The Washington Post

Sav Rocca says knee is sore, but doesn’t impact punts

Sav Rocca: “It’s sore, you know? But I want to keep my job, so I keep punting.”

Redskins punter Sav Rocca said that the torn meniscus in his right knee had nothing to do with his 12-yard punt against the Steelers, and that he believes he can continue to perform at a high level despite the injury.

The 38-year-old Rocca injured the knee while jogging two weeks ago, but hasn’t missed any playing time. He said he felt a pop, and having torn a lateral meniscus in his knee while playing for Philadelphia, he “knew straight away” what had happened.

The Redskins listed Rocca as “limited” with a knee injury all of that week, but it wasn’t until this past Monday that Coach Mike Shanahan revealed that Rocca was kicking with a torn meniscus.

Washington on Oct. 19 worked out three punters in the event that Rocca couldn’t play against the Giants.  Rocca ended up punting well enough the day before the Giants game to convince coaches that he would be fine. Doctors also said that Rocca wouldn’t cause further damage by punting on the injured knee.

“It’s sore, you know? But I want to keep my job, so I keep punting,” Rocca said. “I think it’s, you know, it’s in the back of my mind that it’s there. It is painful. I try to get by without [thinking about it]. You know, I can hit good punts with it, so I don’t blame it for having a bad punt.”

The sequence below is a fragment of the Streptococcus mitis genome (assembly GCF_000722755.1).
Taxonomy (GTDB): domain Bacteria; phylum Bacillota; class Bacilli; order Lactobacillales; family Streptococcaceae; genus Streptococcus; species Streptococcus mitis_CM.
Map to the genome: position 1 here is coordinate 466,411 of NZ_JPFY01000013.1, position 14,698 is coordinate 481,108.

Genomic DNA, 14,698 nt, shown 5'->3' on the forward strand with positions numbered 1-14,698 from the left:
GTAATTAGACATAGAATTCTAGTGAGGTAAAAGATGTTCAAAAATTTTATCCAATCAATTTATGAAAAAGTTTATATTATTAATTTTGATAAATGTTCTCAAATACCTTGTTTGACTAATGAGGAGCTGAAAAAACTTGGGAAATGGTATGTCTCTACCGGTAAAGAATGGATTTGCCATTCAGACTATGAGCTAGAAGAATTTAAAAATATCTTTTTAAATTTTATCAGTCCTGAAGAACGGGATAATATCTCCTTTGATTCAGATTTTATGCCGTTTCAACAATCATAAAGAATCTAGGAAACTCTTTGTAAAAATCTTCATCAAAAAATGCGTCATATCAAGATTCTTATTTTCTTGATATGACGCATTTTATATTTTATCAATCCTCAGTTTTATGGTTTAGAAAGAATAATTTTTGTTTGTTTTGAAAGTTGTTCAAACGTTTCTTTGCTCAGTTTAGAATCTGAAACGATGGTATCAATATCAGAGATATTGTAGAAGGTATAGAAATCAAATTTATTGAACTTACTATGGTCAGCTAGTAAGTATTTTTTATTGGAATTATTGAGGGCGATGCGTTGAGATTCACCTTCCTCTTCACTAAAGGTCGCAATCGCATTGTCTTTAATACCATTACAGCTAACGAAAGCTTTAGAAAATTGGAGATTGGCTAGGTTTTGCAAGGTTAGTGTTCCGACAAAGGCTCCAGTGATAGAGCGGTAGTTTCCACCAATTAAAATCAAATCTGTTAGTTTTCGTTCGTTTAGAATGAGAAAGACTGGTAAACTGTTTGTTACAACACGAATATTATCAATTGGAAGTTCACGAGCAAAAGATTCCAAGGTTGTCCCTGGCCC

Rocca punted only once in that game — a 33-yarder – against New York. Sunday against Pittsburgh, he had three punts in addition to the 12-yarder. He had a long of 52 and averaged 37.8 yards a punt (his average this season is 36.6).

“I feel it more running or walking. I don’t feel it as much punting,” Rocca said. “The actual kick is OK. It’s my lead-up to the kick, the steps that I feel it. The planting that I feel it. The actual kick is fine. It’s the actual stepping, the running, the jogging when I feel it.

“I don’t feel like I can give everything, but I still have power to give most of it,” Rocca added.

Mike Jones covers the Washington Redskins for The Washington Post. When not writing about a Redskins development of some kind – which is rare – he can be found screaming and cheering at one of his kids’ softball, baseball, soccer or basketball games.
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